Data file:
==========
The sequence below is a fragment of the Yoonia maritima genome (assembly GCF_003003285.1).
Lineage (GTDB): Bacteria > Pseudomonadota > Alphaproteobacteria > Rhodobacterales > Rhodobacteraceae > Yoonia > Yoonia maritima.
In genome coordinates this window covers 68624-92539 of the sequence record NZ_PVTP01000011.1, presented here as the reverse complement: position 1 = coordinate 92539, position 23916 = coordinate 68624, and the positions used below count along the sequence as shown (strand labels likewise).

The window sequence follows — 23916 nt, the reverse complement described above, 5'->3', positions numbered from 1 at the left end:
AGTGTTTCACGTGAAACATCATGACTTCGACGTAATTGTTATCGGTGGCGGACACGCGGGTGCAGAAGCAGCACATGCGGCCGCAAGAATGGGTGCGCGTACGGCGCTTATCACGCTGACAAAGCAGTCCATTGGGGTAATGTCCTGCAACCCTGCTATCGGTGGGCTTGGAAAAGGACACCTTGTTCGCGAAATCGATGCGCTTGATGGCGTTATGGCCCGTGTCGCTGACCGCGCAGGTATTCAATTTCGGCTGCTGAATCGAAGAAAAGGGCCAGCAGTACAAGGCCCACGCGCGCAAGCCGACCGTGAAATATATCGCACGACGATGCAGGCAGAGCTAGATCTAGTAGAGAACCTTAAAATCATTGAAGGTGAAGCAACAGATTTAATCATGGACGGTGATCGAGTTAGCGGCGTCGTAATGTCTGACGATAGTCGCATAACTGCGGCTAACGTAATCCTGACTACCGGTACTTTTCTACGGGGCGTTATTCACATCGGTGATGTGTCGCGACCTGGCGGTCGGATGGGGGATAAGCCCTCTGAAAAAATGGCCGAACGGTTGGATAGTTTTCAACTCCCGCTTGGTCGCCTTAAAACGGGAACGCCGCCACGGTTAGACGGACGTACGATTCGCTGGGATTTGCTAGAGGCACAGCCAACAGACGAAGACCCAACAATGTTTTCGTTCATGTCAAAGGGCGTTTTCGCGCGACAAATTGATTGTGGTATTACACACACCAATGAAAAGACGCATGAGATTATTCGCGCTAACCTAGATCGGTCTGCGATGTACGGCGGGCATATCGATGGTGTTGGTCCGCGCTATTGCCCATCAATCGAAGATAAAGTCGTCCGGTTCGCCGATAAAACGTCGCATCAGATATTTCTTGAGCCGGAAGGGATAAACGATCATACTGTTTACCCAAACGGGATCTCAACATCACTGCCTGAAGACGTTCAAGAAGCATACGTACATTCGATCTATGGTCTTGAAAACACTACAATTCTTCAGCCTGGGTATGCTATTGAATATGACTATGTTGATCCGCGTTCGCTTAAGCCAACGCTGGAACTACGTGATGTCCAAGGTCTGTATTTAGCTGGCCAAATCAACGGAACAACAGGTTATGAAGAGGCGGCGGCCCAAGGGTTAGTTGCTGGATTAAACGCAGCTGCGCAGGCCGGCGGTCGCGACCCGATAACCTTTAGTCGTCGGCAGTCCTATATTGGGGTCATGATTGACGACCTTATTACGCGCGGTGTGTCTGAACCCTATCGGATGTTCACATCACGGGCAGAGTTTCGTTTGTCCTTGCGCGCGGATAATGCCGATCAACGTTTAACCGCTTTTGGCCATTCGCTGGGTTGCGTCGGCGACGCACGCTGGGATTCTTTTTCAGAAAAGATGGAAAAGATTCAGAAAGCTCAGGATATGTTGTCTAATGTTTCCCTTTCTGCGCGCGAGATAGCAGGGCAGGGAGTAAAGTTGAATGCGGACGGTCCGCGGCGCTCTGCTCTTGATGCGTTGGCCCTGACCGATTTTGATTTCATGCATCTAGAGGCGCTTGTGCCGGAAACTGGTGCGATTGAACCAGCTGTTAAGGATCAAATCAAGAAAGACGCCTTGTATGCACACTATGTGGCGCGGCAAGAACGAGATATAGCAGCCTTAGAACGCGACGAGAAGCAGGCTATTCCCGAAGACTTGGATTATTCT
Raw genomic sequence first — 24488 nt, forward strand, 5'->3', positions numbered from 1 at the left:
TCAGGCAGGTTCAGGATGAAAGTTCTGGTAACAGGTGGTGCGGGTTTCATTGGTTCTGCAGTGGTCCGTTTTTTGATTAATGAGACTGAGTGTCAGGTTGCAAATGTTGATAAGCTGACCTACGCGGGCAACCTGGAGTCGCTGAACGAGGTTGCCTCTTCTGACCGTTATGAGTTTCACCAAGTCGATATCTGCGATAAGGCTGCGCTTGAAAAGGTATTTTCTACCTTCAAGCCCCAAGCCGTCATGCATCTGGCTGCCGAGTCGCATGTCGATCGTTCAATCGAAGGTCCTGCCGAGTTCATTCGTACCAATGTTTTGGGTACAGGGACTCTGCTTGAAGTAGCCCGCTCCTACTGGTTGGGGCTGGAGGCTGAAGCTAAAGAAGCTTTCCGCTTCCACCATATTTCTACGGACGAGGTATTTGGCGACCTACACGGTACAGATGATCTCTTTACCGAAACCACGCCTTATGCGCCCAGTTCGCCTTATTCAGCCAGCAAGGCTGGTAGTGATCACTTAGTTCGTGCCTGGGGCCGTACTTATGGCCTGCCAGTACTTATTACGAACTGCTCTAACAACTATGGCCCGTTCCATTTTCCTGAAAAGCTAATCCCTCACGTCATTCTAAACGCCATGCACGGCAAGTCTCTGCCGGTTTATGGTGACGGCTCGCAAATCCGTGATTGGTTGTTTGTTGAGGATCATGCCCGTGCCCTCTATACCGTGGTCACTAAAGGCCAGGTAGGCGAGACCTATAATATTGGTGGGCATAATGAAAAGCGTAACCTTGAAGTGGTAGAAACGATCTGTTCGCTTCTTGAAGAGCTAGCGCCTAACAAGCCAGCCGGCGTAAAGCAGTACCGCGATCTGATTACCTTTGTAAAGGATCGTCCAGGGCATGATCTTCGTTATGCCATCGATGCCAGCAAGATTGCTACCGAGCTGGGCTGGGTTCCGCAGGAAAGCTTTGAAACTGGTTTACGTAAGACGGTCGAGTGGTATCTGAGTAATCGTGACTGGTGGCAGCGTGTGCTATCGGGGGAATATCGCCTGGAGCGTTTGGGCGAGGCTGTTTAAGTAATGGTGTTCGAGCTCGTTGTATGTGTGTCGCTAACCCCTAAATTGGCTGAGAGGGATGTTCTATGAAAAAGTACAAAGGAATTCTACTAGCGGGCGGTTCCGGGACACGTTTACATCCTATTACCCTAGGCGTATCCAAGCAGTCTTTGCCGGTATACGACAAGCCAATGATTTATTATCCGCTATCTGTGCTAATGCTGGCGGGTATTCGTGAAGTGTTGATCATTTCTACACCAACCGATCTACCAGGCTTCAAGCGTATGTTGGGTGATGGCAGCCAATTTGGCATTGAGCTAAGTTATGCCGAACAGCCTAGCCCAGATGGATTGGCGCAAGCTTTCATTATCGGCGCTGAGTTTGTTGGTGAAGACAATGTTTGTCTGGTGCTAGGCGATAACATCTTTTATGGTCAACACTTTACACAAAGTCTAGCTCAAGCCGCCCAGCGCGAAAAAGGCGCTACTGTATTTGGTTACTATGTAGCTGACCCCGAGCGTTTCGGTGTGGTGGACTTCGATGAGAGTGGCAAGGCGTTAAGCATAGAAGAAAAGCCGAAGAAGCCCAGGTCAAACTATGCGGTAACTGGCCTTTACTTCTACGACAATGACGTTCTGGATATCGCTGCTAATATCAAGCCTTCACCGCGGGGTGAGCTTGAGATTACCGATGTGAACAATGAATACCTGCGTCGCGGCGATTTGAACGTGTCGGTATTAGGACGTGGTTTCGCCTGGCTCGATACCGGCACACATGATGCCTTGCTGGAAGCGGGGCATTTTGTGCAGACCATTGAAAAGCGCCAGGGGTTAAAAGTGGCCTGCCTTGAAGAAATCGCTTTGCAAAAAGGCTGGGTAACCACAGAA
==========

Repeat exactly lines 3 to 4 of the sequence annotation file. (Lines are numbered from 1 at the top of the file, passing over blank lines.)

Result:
In genome coordinates this window covers 68624-92539 of the sequence record NZ_PVTP01000011.1, presented here as the reverse complement: position 1 = coordinate 92539, position 23916 = coordinate 68624, and the positions used below count along the sequence as shown (strand labels likewise).

The window sequence follows — 23916 nt, the reverse complement described above, 5'->3', positions numbered from 1 at the left end: